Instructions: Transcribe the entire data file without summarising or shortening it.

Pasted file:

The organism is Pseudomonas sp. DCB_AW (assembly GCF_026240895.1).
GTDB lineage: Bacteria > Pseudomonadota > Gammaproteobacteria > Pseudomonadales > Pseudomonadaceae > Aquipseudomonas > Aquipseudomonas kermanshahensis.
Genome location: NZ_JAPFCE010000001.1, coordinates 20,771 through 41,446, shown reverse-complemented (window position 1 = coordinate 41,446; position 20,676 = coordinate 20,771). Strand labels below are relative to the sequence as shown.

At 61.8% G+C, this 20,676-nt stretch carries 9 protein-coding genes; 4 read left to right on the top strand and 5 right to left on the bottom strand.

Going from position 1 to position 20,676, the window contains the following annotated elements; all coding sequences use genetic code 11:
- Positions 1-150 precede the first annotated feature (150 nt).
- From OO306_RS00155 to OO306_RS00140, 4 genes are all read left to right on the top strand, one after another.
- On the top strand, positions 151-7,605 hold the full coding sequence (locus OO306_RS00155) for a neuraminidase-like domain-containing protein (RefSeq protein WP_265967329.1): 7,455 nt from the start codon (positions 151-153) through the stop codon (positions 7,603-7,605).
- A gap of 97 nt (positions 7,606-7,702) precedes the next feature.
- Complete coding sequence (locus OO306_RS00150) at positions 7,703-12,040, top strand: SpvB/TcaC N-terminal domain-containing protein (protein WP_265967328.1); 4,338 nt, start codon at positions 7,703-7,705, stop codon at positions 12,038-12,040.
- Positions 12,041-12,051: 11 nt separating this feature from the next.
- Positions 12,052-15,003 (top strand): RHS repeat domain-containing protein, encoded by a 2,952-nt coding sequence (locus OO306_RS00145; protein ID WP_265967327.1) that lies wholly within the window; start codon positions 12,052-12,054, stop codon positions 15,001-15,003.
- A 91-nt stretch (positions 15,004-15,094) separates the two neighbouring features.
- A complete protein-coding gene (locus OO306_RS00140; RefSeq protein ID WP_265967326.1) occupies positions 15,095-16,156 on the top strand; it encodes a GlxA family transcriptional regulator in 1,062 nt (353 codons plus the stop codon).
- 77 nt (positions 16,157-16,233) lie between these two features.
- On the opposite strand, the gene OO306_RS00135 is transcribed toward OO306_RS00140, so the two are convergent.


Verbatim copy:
The organism is Pseudomonas sp. DCB_AW (assembly GCF_026240895.1).
GTDB lineage: Bacteria > Pseudomonadota > Gammaproteobacteria > Pseudomonadales > Pseudomonadaceae > Aquipseudomonas > Aquipseudomonas kermanshahensis.
Genome location: NZ_JAPFCE010000001.1, coordinates 20,771 through 41,446, shown reverse-complemented (window position 1 = coordinate 41,446; position 20,676 = coordinate 20,771). Strand labels below are relative to the sequence as shown.

At 61.8% G+C, this 20,676-nt stretch carries 9 protein-coding genes; 4 read left to right on the top strand and 5 right to left on the bottom strand.

Going from position 1 to position 20,676, the window contains the following annotated elements; all coding sequences use genetic code 11:
- Positions 1-150 precede the first annotated feature (150 nt).
- From OO306_RS00155 to OO306_RS00140, 4 genes are all read left to right on the top strand, one after another.
- On the top strand, positions 151-7,605 hold the full coding sequence (locus OO306_RS00155) for a neuraminidase-like domain-containing protein (RefSeq protein WP_265967329.1): 7,455 nt from the start codon (positions 151-153) through the stop codon (positions 7,603-7,605).
- A gap of 97 nt (positions 7,606-7,702) precedes the next feature.
- Complete coding sequence (locus OO306_RS00150) at positions 7,703-12,040, top strand: SpvB/TcaC N-terminal domain-containing protein (protein WP_265967328.1); 4,338 nt, start codon at positions 7,703-7,705, stop codon at positions 12,038-12,040.
- Positions 12,041-12,051: 11 nt separating this feature from the next.
- Positions 12,052-15,003 (top strand): RHS repeat domain-containing protein, encoded by a 2,952-nt coding sequence (locus OO306_RS00145; protein ID WP_265967327.1) that lies wholly within the window; start codon positions 12,052-12,054, stop codon positions 15,001-15,003.
- A 91-nt stretch (positions 15,004-15,094) separates the two neighbouring features.
- A complete protein-coding gene (locus OO306_RS00140; RefSeq protein ID WP_265967326.1) occupies positions 15,095-16,156 on the top strand; it encodes a GlxA family transcriptional regulator in 1,062 nt (353 codons plus the stop codon).
- 77 nt (positions 16,157-16,233) lie between these two features.
- On the opposite strand, the gene OO306_RS00135 is transcribed toward OO306_RS00140, so the two are convergent.